Memorandum by the Methodist Church
The Methodist Church would like to submit the
following brief evidence to the Treasury Committee's Inquiry into
the 2001 Census.
During the census we had a number of enquiries
from Methodist ministers who had difficulties in completing the
The problems arose from the unusual employment
status of Methodist ministers. They are self-employed, but come
under the authority of the Methodist Church's governing body,
the annual Conference, and are incorporated into the Church's
The particular questions with which we had difficulty
Question 26How many people work for your
employer at the place where you work?
Ministers are self-employed, so the answer could
be one plus any lay workers who are based at their church. However,
they are officially stationed not to churches but to Circuits
(roughly equivalent to an Anglican Deanery) where they will work
with a number of ministerial colleagues who are also technically
self-employed, and lay people who are employees of local Methodist
churches. Finally they work alongside 1950 other ministers or
deacons as part of the organisation which is the Methodist Church.
Any of these answers could logically apply.
Question 29Do you supervise any other employees?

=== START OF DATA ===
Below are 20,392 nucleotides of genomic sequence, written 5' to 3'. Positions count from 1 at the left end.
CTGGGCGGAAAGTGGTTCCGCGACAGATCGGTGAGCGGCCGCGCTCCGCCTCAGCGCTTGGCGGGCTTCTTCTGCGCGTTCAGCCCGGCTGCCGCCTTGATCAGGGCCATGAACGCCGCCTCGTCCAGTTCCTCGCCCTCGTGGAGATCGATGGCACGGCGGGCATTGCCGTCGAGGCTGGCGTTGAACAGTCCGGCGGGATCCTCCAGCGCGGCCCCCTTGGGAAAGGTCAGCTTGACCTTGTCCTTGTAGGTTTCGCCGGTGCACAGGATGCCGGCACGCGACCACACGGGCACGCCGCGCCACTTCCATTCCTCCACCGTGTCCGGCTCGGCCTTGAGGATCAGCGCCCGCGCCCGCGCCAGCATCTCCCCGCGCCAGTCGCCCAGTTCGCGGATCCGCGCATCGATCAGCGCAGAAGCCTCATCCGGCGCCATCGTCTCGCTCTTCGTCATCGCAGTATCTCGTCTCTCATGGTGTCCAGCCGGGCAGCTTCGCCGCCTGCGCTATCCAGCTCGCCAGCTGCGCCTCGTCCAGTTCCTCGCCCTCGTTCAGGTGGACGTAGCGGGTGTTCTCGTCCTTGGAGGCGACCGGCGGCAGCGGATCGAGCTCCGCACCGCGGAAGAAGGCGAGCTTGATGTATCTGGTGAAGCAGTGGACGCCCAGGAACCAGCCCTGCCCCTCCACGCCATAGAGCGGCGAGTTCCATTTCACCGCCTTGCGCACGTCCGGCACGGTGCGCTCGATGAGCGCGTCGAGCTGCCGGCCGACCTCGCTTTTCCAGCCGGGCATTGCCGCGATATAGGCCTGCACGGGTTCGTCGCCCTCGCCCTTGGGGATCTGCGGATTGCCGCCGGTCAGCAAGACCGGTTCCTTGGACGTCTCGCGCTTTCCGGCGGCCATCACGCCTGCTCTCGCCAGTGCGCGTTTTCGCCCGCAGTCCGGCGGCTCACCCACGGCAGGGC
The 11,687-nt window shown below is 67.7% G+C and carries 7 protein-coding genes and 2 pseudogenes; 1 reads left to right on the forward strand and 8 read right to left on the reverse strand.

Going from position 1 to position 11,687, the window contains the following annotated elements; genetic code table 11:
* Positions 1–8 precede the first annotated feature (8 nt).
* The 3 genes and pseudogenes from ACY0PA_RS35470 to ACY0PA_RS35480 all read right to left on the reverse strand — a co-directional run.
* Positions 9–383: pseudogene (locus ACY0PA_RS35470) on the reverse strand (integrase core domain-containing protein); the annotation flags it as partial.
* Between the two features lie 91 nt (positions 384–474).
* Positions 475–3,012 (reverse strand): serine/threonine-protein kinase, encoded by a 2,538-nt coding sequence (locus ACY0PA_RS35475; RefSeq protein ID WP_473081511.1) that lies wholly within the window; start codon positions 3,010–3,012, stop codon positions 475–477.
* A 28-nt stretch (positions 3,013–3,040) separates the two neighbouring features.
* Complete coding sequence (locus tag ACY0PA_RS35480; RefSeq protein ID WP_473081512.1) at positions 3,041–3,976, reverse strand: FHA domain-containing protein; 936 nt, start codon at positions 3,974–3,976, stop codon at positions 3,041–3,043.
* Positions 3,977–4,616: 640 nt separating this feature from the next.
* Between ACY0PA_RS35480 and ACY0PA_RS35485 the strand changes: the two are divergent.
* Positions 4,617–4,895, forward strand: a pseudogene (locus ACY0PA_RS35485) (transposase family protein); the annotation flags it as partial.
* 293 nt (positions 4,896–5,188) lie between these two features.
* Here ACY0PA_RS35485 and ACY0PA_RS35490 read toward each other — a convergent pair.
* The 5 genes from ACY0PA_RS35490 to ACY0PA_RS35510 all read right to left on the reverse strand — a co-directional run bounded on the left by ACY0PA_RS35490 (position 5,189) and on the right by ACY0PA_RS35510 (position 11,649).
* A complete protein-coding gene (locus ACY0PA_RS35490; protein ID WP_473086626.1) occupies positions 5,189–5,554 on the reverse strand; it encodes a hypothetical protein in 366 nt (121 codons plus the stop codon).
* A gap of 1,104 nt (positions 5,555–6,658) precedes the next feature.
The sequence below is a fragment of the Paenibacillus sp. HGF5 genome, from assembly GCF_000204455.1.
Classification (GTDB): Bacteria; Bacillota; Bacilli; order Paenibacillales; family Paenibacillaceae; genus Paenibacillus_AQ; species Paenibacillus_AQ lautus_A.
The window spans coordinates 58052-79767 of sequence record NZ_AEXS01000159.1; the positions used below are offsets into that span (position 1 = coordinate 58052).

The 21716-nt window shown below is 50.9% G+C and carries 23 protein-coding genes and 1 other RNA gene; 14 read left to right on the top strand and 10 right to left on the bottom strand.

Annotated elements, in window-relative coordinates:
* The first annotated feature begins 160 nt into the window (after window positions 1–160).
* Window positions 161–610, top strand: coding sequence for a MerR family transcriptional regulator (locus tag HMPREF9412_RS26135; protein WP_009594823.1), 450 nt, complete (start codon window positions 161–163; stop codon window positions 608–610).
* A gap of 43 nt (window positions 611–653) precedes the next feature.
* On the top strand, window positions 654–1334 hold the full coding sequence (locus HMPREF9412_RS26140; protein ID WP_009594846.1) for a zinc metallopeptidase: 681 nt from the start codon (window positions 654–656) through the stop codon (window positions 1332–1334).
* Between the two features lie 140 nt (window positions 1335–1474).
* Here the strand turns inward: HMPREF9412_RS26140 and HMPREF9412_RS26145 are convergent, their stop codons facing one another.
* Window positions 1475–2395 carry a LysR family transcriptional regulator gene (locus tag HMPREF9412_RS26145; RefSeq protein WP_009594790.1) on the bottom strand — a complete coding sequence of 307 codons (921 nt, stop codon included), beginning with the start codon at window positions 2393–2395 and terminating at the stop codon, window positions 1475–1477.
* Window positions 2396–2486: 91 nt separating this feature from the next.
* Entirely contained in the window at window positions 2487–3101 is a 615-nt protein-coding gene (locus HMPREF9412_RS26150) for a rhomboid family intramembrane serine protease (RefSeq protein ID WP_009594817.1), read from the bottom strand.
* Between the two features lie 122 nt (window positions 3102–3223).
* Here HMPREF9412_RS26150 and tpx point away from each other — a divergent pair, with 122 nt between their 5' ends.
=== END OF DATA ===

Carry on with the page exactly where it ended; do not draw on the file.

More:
Again ministers are self-employed, but work
within a structure where Circuit Superintendents have responsibility
within that circuit, and District Chairs have responsibility for
ministers within that District (roughly equivalent to a Diocese).
Question 32What is the full name of the
organisation you work for in your main job?
Is this the name of the local church, circuit,
or the Methodist Church nationally?
Clearly it makes sense for all Methodist ministers
to answer the census questions consistently, so we took a view
on each of these questions and suggested answers to ministers
who approached us. However, we were unable to be certain that
we had correctly interpreted the intentions of the Office of National
We cannot believe that our ministers are the
only people in this complex position. In future years we hope
that the ONS might be able to offer advice over interpretation
to large organisations such as churches in advance of the census.
I hope that this information will be helpful.
30 October 2001